The Callie Crossley Show

A production of  
  

Mon., Nov. 7
The Cohos Hiking Trail

LMG: Kim Nilsen, Founder of the Cohos Trail

From its base in New Hampshire's White Mountains up to the northern-most reaches of the state, the Cohos hiking trail spans 162 miles of rugged Granite State landscape. Trail-hardened hikers and curious backpackers will find miles of untouched forest, rocky crags and looming peaks, all strung together by an unassuming trail rising and falling with the land, a footpath visible where the brush has been beaten back, where hiking boots have folded down the forest grasses. Far away on the horizon lies a snow-capped ridgeline. Closer, martins keen and hawks wheel over the thick New Hampshire firs.

These vistas were known only to a few dedicated outdoor devotees until thirty-three years ago. Kim Nilsen, a newspaper reporter and intrepid woodsman, decided New Hampshire needed a trail to rival the country's greatest paths. And decades later, after thousands of hours working with volunteers, hacking away with saw and machetes, erecting makeshift bridges and primitive lean-tos, the the Cohos Trail stands as New England's third-longest and one of its remotest. Kim Nilsen joins us to talk about conceiving his project, working countless hours in the woods, and now beginning the next phase for New Hampshire's great hiking trail.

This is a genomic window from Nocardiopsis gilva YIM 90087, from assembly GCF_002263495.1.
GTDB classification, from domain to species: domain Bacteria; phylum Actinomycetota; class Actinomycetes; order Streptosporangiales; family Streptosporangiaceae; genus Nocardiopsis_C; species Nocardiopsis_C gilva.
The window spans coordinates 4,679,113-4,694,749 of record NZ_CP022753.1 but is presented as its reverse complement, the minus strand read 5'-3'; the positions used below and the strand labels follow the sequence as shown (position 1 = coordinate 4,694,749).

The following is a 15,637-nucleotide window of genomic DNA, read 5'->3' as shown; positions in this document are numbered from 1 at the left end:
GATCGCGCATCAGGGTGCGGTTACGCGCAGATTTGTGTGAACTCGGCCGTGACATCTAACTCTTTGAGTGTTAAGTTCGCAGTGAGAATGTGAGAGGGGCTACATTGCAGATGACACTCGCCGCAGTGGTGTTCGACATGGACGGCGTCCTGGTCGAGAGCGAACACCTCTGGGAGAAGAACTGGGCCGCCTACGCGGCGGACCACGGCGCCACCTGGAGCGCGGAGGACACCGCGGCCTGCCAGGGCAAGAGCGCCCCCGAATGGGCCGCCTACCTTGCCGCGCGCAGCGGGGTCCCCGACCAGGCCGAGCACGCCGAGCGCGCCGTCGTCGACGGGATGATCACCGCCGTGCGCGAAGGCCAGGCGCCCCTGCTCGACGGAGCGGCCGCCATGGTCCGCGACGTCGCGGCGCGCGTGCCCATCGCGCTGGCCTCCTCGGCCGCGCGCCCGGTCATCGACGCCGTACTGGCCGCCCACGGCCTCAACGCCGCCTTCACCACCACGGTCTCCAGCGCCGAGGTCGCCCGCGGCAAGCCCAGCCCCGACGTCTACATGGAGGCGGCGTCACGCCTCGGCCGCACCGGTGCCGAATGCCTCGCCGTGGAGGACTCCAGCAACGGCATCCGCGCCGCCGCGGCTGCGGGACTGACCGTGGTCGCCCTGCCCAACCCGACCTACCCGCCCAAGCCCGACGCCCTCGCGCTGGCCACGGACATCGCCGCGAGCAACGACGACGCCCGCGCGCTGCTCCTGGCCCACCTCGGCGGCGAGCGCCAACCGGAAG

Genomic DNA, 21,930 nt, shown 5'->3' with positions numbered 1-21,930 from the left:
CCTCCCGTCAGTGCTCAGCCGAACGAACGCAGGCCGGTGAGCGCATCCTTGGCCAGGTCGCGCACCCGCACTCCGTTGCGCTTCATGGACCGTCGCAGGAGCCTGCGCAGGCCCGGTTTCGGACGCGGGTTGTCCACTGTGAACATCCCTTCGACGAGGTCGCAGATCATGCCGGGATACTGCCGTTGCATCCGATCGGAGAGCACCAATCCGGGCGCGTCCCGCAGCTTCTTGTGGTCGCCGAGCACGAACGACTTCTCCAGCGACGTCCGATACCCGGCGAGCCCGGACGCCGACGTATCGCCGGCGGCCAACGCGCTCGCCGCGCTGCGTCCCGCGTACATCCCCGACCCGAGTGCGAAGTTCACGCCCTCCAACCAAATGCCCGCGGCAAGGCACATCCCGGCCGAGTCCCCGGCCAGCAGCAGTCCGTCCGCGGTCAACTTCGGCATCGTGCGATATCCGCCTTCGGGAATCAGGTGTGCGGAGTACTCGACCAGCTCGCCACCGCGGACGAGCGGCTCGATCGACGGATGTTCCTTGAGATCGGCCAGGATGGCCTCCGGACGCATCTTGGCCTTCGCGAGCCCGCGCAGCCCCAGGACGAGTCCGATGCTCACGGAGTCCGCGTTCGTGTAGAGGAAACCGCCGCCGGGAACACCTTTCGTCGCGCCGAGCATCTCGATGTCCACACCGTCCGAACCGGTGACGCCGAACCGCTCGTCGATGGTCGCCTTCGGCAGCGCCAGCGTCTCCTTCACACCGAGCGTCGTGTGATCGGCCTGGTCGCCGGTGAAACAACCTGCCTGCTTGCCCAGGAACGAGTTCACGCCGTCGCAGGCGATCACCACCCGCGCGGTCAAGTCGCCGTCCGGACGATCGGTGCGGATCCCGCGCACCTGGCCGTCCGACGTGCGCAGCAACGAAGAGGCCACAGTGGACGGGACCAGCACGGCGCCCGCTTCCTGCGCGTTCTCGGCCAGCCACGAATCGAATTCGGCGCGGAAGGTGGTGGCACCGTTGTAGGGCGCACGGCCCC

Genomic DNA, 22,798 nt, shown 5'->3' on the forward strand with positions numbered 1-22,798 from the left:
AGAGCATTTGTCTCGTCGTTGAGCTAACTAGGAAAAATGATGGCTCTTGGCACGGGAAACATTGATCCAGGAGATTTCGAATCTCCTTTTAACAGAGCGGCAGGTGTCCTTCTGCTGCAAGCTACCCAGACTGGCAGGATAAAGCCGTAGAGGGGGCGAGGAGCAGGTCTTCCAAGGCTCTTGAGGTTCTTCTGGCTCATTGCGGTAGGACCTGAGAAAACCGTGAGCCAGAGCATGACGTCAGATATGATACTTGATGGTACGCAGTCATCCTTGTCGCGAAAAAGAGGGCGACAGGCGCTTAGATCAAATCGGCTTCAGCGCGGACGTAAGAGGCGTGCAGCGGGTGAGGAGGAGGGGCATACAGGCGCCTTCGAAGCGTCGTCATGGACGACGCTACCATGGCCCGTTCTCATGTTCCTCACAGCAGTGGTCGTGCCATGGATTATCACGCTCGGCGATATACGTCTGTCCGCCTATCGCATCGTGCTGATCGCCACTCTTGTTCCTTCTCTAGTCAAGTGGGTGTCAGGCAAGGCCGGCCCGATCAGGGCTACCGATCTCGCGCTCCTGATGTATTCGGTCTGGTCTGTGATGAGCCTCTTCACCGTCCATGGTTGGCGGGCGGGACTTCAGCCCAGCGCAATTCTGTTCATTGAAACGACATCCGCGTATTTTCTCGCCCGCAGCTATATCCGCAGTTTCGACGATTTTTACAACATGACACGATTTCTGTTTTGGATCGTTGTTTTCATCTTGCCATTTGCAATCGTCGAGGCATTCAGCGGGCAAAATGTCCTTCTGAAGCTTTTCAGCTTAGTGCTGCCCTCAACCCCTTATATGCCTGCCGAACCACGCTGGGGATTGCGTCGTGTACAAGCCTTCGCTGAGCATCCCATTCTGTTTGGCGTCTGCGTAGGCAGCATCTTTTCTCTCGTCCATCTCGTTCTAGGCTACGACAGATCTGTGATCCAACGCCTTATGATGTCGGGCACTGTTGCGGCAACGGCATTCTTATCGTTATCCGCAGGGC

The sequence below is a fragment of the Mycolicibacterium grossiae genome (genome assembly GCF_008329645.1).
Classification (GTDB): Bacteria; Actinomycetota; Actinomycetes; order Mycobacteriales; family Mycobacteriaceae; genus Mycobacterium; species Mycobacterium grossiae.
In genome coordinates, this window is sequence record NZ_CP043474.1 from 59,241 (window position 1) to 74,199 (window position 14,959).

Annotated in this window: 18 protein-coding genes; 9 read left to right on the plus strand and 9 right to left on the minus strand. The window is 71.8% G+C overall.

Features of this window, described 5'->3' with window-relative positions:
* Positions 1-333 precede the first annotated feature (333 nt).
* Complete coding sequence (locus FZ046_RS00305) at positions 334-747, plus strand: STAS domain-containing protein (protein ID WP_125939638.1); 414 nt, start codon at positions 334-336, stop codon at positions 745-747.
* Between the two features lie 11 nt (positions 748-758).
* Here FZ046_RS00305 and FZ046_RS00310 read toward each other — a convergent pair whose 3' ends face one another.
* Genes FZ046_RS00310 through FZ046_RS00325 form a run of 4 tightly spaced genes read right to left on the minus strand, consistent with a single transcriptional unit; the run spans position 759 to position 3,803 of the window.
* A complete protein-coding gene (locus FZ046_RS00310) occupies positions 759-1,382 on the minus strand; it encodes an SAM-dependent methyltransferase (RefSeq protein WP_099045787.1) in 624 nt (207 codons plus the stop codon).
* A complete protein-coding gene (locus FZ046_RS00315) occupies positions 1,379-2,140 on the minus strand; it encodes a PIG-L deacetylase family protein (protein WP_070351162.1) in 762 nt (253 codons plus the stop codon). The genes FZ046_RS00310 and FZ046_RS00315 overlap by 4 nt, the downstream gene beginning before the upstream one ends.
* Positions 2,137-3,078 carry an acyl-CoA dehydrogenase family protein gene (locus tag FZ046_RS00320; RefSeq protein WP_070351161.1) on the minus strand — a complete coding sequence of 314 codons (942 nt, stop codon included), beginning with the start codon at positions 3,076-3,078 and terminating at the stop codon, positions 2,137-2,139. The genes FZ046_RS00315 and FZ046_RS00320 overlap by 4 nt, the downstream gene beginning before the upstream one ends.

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ABOUT THE CALLIE CROSSLEY SHOW

Thursday, July 5, 2012       Listen 897
*Originally aired 11/02/12
Walter Mosley on The Last Days of Ptolemy Grey


Walter MosleyLate last year, Walter Mosley joined us to talk about his latest novel, The Last Days of Ptolemy Grey. Mosley’s protagonist, Ptolemy Grey, is an old, ailing recluse living in a dump of a cluttered apartment. His mind, on a downward spiral of dementia, is equally cluttered with a mashup of memories: the death of his wife, the lynching of a friend, his service in World War II. Then everything changes when he’s offered a Faustian bargain—a drug that will restore his brain in exchange for a shorter life. He takes the plunge, hoping mental clarity will help him solve a murder. Though Mosley may be best known for detective novels, his writing spans all genres: literary fiction, science fiction, crime and social commentary. In The Last Days of Ptolemy Grey, Mosely uses threads from all of these styles to tell the story of mortality and morality. 

GUEST:
  Walter Mosley: writer

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